Capitol Alert

California high-speed rail wins big round in state high court

This image shows an artist’s rendering of a high-speed train speeding along the California coast.
This image shows an artist’s rendering of a high-speed train speeding along the California coast. California High-Speed Rail Authority

In a significant victory for California’s high-speed rail project, the California Supreme Court on Wednesday declined to review a lawsuit challenging the issuance of bonds for its construction.

The decision came without comment from the court.

Opponents of the $68billion project had argued in legal filings that the state’s funding plan violated the provisions of Proposition 1A, the voter-approved 2008 initiative that included initial funding for the project. A Sacramento Superior Court judge ruled the funding plan was inconsistent with the measure because it relied on uncertain sources of future funding.

The 3rd District Court of Appeal overturned the Superior Court ruling in July, and the high court’s decision not to hear the case lets the appeals court ruling stand.

“This decision reaffirms that the authority can continue building a modern high-speed rail system that connects the state, creates jobs and complies with the law,” Dan Richard, chairman of the California High-Speed Rail Authority board, said in a prepared statement. “We will continue to move forward aggressively to deliver the nation’s first high-speed rail system.”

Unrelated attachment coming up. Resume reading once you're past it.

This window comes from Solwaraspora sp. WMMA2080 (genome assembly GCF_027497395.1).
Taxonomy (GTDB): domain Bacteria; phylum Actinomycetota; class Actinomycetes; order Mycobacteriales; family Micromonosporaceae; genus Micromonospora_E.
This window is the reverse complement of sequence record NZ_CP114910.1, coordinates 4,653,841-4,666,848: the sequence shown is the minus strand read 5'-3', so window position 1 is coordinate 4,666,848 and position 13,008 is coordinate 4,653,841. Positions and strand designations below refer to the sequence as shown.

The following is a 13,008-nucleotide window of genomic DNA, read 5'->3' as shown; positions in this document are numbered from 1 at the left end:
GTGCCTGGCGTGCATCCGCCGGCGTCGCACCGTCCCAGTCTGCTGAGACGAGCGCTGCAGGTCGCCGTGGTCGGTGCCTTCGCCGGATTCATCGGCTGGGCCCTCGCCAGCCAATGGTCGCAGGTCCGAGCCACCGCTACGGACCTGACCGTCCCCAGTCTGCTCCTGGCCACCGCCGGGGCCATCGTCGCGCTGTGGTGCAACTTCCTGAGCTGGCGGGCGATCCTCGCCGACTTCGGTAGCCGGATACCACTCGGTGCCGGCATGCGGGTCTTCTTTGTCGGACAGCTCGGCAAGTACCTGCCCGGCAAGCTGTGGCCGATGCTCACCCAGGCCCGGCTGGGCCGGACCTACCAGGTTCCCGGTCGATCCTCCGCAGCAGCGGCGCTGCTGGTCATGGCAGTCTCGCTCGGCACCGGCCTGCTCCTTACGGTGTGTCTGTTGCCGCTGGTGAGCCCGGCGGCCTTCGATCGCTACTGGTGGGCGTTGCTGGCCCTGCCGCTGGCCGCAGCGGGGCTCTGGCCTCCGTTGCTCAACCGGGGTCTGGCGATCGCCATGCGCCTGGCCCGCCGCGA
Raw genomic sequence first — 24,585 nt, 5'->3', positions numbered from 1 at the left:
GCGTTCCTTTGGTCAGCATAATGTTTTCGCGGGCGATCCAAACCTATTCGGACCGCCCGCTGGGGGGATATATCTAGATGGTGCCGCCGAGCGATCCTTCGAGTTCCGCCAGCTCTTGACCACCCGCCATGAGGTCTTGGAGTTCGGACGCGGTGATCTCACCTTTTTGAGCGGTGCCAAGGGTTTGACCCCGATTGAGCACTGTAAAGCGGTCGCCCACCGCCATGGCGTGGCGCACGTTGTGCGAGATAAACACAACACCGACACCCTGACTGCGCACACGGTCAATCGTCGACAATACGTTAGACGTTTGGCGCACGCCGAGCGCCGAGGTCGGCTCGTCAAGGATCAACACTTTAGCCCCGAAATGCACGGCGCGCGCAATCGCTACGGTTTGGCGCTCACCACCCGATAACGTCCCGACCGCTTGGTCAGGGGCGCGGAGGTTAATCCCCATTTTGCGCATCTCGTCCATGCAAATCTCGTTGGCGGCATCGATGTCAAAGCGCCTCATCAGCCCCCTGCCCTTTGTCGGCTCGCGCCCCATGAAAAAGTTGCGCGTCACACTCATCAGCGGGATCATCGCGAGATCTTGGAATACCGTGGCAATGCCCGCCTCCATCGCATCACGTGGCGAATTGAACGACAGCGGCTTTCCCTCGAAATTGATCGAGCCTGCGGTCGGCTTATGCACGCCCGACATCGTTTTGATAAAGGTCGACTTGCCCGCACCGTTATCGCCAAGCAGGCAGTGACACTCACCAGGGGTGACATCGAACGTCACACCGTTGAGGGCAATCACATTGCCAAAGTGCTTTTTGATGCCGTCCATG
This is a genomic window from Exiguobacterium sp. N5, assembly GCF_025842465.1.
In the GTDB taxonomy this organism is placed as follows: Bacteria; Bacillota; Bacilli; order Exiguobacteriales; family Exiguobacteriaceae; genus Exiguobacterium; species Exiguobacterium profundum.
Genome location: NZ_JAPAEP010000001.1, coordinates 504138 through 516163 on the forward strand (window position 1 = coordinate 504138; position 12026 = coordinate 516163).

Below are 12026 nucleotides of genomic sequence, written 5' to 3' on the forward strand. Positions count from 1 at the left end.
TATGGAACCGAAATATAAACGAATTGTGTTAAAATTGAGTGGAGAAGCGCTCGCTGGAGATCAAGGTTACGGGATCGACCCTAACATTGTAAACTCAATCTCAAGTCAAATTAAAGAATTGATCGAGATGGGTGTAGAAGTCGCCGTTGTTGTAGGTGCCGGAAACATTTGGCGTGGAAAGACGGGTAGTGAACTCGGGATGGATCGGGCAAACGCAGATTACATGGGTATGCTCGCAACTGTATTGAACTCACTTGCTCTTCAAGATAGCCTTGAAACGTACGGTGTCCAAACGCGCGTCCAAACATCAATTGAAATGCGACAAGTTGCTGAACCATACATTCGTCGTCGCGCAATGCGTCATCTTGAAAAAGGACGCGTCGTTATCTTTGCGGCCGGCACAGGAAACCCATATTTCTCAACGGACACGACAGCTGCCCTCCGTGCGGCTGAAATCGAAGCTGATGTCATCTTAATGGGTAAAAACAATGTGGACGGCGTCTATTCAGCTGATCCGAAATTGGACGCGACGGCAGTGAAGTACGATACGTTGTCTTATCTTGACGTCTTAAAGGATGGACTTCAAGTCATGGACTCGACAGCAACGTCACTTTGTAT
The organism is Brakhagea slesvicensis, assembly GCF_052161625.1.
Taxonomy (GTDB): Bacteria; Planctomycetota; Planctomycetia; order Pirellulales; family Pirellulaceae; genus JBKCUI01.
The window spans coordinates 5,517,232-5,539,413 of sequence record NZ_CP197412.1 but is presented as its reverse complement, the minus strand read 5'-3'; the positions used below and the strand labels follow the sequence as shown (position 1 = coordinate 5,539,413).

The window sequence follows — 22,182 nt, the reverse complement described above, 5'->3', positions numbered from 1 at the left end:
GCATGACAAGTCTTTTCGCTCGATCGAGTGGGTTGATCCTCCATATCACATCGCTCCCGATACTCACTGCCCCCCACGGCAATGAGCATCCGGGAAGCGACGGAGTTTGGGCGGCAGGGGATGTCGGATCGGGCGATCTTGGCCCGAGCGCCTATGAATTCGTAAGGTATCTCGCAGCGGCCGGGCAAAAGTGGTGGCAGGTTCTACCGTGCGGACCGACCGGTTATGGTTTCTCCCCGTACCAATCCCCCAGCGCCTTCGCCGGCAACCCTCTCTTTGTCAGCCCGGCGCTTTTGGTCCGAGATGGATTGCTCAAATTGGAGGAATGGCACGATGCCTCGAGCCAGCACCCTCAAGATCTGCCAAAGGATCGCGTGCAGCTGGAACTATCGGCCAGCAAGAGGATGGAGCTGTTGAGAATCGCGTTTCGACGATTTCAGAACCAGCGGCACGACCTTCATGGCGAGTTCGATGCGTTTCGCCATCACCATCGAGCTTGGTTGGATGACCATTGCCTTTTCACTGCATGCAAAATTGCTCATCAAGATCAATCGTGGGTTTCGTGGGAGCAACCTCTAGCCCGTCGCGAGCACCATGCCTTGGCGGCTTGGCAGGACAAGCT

Stuart Flashman, an attorney for opponents of the project, said in an email that the court’s decision is “bad news for California’s voters and for the state’s financial future.”

“The Court of Appeal’s decision, which the Supreme Court has now let stand, means voters can no longer trust that promises made in bond measures or tax measures that appear on the ballot will actually be followed through on,” Flashman said.

The rail project earlier this year secured a stream of future funding, with the enactment of a budget that directs a portion of the state’s cap-and-trade revenue – money polluters pay to offset carbon emissions – to the project.

Crews this summer have been working on the first construction segment of the project, near Fresno, relocating utilities and demolishing, among other work.

The project still faces other legal challenges, including questions about whether the train will be able to travel from Los Angeles to San Francisco in 2 hours 40 minutes, as called for in Prop. 1A.

Call David Siders, Bee Capitol Bureau, (916)321-1215. Follow him on Twitter @davidsiders.

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